(Corrects figure in 12th paragraph from Congressional Oversight Panel for number of Ally directors appointed by Treasury Department, in column published Sept. 23.)
The banks were saved by the American people. Now who will save the people from the banks?
Last week, in a rare and possibly fleeting victory for the little guy, Ally Financial Inc.’s mortgage-servicing unit temporarily halted evictions tied to foreclosures in 23 states. This came after some attorneys for homeowners caught the company saying things that weren’t true in its court filings.
There’s no sense complaining to the federal government about Ally’s conduct, though. That’s because the Treasury Department is the company’s majority shareholder, after spending $17.2 billion of bailout money on Ally under the Troubled Asset Relief Program.
While the Treasury’s policy is to stay out of the company’s day-to-day affairs, the mess at Ally offers a fine example of why TARP is so politically unpopular.
In Florida and many other states, the law requires lenders and mortgage-servicing companies to jump through numerous hoops before they’re allowed to foreclose on a person’s home. These include having employees provide local courts with sworn, notarized statements about customers’ loans that they personally know to be true. These pesky requirements proved too much for Ally to follow.
So acknowledged a 41-year-old middle manager at Ally’s GMAC Mortgage unit, Jeffrey Stephan, during a December 2009 deposition, in which he estimated that he signed “a round number of 10,000” affidavits and other foreclosure documents a month. Stephan, a team leader overseeing 13 people in the company’s foreclosure department, said he relied on outside law firms to verify the records’ accuracy, rather than checking the facts himself. Nor was a notary present when he signed the affidavits, which were used in the process of repossessing homes and evicting residents.
Ally, the former General Motors unit that used to be called GMAC Inc., says such problems were merely technical defects, albeit unfortunate and regrettable ones. There will be “no interruption in new foreclosures,” the company said in a Sept. 20 press release, as if this were supposed to provide reassurance. Meanwhile, some Florida law firms representing the company have withdrawn affidavits signed by Stephan. The Florida attorney general’s office says it’s investigating.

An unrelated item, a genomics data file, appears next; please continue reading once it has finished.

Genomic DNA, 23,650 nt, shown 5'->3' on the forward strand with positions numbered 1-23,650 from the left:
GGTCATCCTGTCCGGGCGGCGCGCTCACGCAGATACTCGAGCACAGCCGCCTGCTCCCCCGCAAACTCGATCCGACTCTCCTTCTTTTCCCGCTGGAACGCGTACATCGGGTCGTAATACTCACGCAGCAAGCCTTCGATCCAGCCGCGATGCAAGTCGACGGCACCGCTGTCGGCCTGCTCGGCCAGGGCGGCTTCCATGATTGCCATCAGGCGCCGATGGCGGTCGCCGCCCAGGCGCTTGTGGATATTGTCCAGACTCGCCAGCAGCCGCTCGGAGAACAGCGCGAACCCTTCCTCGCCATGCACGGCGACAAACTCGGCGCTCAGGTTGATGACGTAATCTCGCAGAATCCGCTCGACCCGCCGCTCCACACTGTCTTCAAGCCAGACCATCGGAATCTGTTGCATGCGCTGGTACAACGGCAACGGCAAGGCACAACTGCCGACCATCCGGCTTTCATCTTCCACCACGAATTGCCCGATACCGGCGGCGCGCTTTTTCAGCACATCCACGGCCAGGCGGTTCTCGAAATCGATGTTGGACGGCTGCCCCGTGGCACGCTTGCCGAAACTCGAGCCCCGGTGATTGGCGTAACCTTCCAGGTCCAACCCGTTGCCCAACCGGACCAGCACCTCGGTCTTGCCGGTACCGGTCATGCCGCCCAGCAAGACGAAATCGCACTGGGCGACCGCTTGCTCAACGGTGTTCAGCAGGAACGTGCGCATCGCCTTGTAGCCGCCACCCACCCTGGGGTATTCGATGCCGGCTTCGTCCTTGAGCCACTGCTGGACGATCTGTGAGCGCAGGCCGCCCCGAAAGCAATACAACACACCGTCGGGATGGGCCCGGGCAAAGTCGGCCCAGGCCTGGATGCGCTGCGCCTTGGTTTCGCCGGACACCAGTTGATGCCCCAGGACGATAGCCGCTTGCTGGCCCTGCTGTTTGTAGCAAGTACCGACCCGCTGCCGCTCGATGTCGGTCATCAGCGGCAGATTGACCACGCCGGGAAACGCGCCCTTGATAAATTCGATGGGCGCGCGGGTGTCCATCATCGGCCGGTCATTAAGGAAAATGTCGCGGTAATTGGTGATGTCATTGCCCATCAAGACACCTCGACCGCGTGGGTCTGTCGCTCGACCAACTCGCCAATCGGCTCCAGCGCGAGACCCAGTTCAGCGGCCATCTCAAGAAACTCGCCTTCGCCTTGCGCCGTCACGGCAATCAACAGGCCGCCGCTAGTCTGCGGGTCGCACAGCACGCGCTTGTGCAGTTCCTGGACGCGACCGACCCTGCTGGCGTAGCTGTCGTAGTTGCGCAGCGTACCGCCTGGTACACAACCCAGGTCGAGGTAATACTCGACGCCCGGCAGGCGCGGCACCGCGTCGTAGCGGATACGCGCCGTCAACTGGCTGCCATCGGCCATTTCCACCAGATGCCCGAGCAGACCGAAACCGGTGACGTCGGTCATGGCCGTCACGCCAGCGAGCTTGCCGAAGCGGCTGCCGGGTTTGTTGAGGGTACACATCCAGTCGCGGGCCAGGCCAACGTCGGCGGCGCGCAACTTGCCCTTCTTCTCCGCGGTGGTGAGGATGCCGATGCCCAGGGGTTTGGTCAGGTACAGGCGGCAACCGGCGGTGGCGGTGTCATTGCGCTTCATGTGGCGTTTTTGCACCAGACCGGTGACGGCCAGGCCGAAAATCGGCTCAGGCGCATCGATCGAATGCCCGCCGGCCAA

Back in December 2009, the head of the TARP program, Herbert Allison, told Congress the government had no intention of getting involved in the daily management of the companies it bailed out.
“Our responsibility is to protect the taxpayers’ investment,” said Allison, the assistant Treasury secretary for financial stability. “Government involvement in the day-to-day management of a company might actually reduce the value of these investments, impede the ability of the companies to return fully to being privately owned, and frustrate attainment of our broader economic policy goals.”
With the benefit of hindsight and a little rephrasing, the government’s policy is clearer now: We have to let these bailed- out banks keep screwing the American people, in order to keep the American people from getting screwed on their investments in these bailed-out banks.
If this helps preserve the value of Cerberus Capital Management’s 14.9 percent stake in Ally, oh well. Hold your nose, we’re told, because it’s for the greater good. And never mind that this private-equity firm’s chairman happens to be a former Treasury secretary, John Snow. Just optics, you know.
It’s not as though the government is asserting its full rights as a 56.3 percent shareholder of Ally, either. Under the terms of Ally’s bailout, the Treasury received the right to name four directors to Ally’s nine-member board. So far, Treasury has appointed three.
It makes no difference how many loan-modification programs the government creates, or what new consumer-protection agency Elizabeth Warren gets hired to lead. As long as the Treasury is supporting a company such as Ally, Americans will be right to conclude the government is two-faced and working against their own best interests.
The problem of mortgage companies filing false court documents stretches beyond Ally. In August, for instance, a Florida circuit court judge blocked a Jacksonville foreclosure by Washington Mutual and JPMorgan Chase & Co., which had purchased the failed lender’s assets. The judge, Jean Johnson, wrote that WaMu and its law firm “committed fraud on this court.” As Bloomberg News reported on Sept. 21, JPMorgan had presented a document that showed WaMu had bought the mortgage, when actually it was still owned by Fannie Mae.
While JPMorgan has repaid its TARP money, Ally hasn’t. Given the government’s investments, it would be hard to fault anyone for thinking the Treasury condones this sort of behavior.
This is what infuriates so many Americans about the bailout culture. When banks break the rules, consumers are supposed to be able to turn to the government for help. When Ally breaks the rules, though, it’s the Treasury’s own company that’s doing it.
Our government isn’t supposed to prey on its own people in the name of protecting our investments. It never should have gotten in this business in the first place.
(Jonathan Weil is a Bloomberg News columnist. The opinions expressed are his own.)
To contact the writer of this column: Jonathan Weil in New York at email@example.com
To contact the editor responsible for this column: James Greiff at firstname.lastname@example.org